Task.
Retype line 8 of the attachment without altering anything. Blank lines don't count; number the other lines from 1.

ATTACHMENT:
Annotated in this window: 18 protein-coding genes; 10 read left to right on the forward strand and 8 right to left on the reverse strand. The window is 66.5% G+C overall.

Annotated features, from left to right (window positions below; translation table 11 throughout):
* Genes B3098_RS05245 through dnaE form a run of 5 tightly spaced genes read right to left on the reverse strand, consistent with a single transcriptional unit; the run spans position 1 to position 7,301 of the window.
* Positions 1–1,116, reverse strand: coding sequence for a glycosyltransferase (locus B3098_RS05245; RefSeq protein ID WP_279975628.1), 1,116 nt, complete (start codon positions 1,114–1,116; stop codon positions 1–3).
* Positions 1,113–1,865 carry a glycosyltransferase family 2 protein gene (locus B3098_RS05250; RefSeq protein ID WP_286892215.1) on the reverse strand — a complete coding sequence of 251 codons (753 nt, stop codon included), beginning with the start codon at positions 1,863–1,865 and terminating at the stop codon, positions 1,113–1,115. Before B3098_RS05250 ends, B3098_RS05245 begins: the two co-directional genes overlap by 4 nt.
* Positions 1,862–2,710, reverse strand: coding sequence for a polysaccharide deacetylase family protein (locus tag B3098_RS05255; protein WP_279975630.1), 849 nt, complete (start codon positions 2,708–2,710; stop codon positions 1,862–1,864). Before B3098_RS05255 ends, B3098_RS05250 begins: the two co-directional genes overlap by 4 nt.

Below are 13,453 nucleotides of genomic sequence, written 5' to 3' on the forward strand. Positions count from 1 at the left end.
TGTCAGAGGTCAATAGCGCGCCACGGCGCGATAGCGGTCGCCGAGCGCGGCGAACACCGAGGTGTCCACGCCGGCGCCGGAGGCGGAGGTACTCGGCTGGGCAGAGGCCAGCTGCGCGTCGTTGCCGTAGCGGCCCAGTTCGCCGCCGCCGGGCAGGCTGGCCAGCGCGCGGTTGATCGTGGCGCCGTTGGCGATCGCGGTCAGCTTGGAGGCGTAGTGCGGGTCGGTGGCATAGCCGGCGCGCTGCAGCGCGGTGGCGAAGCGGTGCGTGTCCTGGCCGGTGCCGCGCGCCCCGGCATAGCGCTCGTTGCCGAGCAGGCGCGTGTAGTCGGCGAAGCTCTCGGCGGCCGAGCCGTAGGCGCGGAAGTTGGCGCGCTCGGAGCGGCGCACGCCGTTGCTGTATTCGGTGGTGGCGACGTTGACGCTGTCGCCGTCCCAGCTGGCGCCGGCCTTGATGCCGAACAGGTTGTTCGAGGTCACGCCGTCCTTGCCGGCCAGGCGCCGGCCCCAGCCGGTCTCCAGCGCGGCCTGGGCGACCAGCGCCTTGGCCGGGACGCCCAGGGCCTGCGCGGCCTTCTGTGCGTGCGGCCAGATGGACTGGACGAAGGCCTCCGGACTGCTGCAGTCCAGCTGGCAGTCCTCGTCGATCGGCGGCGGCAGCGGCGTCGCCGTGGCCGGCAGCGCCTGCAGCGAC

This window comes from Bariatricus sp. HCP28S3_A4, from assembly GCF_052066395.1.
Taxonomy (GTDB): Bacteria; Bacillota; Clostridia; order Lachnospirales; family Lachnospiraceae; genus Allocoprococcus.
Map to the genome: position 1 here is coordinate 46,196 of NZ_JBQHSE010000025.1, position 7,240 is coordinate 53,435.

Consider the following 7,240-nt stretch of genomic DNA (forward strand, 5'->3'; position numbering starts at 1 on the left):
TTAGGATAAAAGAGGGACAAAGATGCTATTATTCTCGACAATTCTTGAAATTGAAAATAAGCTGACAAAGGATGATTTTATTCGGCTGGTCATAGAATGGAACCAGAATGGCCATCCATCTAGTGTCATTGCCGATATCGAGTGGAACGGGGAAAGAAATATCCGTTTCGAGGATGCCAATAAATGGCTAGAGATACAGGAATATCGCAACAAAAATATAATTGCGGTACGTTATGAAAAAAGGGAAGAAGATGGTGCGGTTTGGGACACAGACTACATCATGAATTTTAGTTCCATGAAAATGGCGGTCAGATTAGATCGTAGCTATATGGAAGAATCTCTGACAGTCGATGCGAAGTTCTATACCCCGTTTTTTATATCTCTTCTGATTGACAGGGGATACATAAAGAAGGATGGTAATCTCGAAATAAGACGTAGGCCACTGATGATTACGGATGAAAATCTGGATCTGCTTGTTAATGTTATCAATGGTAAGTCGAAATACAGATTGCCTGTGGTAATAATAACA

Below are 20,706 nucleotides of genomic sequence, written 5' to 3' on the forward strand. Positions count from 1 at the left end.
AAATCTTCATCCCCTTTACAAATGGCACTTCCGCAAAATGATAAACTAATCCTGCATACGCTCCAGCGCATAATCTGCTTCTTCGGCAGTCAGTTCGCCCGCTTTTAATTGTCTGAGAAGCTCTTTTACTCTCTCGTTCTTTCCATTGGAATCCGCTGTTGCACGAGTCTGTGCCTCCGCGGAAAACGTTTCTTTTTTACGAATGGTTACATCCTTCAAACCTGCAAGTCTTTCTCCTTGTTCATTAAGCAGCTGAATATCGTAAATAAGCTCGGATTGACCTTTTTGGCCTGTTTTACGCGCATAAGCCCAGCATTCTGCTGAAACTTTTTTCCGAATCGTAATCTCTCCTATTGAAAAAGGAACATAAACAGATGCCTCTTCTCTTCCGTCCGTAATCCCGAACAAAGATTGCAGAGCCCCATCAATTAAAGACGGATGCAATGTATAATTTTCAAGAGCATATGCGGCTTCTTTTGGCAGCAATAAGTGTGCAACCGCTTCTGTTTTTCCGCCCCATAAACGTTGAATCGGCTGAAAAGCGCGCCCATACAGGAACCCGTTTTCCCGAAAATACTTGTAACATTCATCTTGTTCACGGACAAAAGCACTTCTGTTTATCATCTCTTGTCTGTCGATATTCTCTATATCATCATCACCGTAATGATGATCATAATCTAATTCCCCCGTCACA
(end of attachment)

TGTCAGAGGTCAATAGCGCGCCACGGCGCGATAGCGGTCGCCGAGCGCGGCGAACACCGAGGTGTCCACGCCGGCGCCGGAGGCGGAGGTACTCGGCTGGGCAGAGGCCAGCTGCGCGTCGTTGCCGTAGCGGCCCAGTTCGCCGCCGCCGGGCAGGCTGGCCAGCGCGCGGTTGATCGTGGCGCCGTTGGCGATCGCGGTCAGCTTGGAGGCGTAGTGCGGGTCGGTGGCATAGCCGGCGCGCTGCAGCGCGGTGGCGAAGCGGTGCGTGTCCTGGCCGGTGCCGCGCGCCCCGGCATAGCGCTCGTTGCCGAGCAGGCGCGTGTAGTCGGCGAAGCTCTCGGCGGCCGAGCCGTAGGCGCGGAAGTTGGCGCGCTCGGAGCGGCGCACGCCGTTGCTGTATTCGGTGGTGGCGACGTTGACGCTGTCGCCGTCCCAGCTGGCGCCGGCCTTGATGCCGAACAGGTTGTTCGAGGTCACGCCGTCCTTGCCGGCCAGGCGCCGGCCCCAGCCGGTCTCCAGCGCGGCCTGGGCGACCAGCGCCTTGGCCGGGACGCCCAGGGCCTGCGCGGCCTTCTGTGCGTGCGGCCAGATGGACTGGACGAAGGCCTCCGGACTGCTGCAGTCCAGCTGGCAGTCCTCGTCGATCGGCGGCGGCAGCGGCGTCGCCGTGGCCGGCAGCGCCTGCAGCGAC